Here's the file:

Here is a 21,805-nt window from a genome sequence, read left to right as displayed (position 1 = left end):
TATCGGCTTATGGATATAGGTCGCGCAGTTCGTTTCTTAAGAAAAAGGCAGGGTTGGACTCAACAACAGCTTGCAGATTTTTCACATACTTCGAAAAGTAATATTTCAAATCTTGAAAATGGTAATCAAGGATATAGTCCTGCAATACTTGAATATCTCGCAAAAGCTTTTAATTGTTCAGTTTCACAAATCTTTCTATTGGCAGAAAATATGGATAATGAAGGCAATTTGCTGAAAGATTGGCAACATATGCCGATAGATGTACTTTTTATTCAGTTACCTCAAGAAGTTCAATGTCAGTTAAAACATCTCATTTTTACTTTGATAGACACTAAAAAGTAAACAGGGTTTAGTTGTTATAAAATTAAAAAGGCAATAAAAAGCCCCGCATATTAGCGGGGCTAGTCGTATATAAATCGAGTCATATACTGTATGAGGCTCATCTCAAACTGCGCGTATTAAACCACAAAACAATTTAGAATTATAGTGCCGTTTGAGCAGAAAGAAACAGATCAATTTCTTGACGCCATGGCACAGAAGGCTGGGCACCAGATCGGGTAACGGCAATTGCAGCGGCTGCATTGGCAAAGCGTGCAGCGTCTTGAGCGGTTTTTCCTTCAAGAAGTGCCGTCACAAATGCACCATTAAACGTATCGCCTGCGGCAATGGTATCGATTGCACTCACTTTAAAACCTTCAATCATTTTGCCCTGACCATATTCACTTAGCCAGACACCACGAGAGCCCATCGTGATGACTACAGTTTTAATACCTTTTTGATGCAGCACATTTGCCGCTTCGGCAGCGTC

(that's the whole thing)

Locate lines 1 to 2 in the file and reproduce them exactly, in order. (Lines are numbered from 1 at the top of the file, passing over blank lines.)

Here is a 21,805-nt window from a genome sequence, read left to right as displayed (position 1 = left end):
TATCGGCTTATGGATATAGGTCGCGCAGTTCGTTTCTTAAGAAAAAGGCAGGGTTGGACTCAACAACAGCTTGCAGATTTTTCACATACTTCGAAAAGTAATATTTCAAATCTTGAAAATGGTAATCAAGGATATAGTCCTGCAATACTTGAATATCTCGCAAAAGCTTTTAATTGTTCAGTTTCACAAATCTTTCTATTGGCAGAAAATATGGATAATGAAGGCAATTTGCTGAAAGATTGGCAACATATGCCGATAGATGTACTTTTTATTCAGTTACCTCAAGAAGTTCAATGTCAGTTAAAACATCTCATTTTTACTTTGATAGACACTAAAAAGTAAACAGGGTTTAGTTGTTATAAAATTAAAAAGGCAATAAAAAGCCCCGCATATTAGCGGGGCTAGTCGTATATAAATCGAGTCATATACTGTATGAGGCTCATCTCAAACTGCGCGTATTAAACCACAAAACAATTTAGAATTATAGTGCCGTTTGAGCAGAAAGAAACAGATCAATTTCTTGACGCCATGGCACAGAAGGCTGGGCACCAGATCGGGTAACGGCAATTGCAGCGGCTGCATTGGCAAAGCGTGCAGCGTCTTGAGCGGTTTTTCCTTCAAGAAGTGCCGTCACAAATGCACCATTAAACGTATCGCCTGCGGCAATGGTATCGATTGCACTCACTTTAAAACCTTCAATCATTTTGCCCTGACCATATTCACTTAGCCAGACACCACGAGAGCCCATCGTGATGACTACAGTTTTAATACCTTTTTGATGCAGCACATTTGCCGCTTCGGCAGCGTC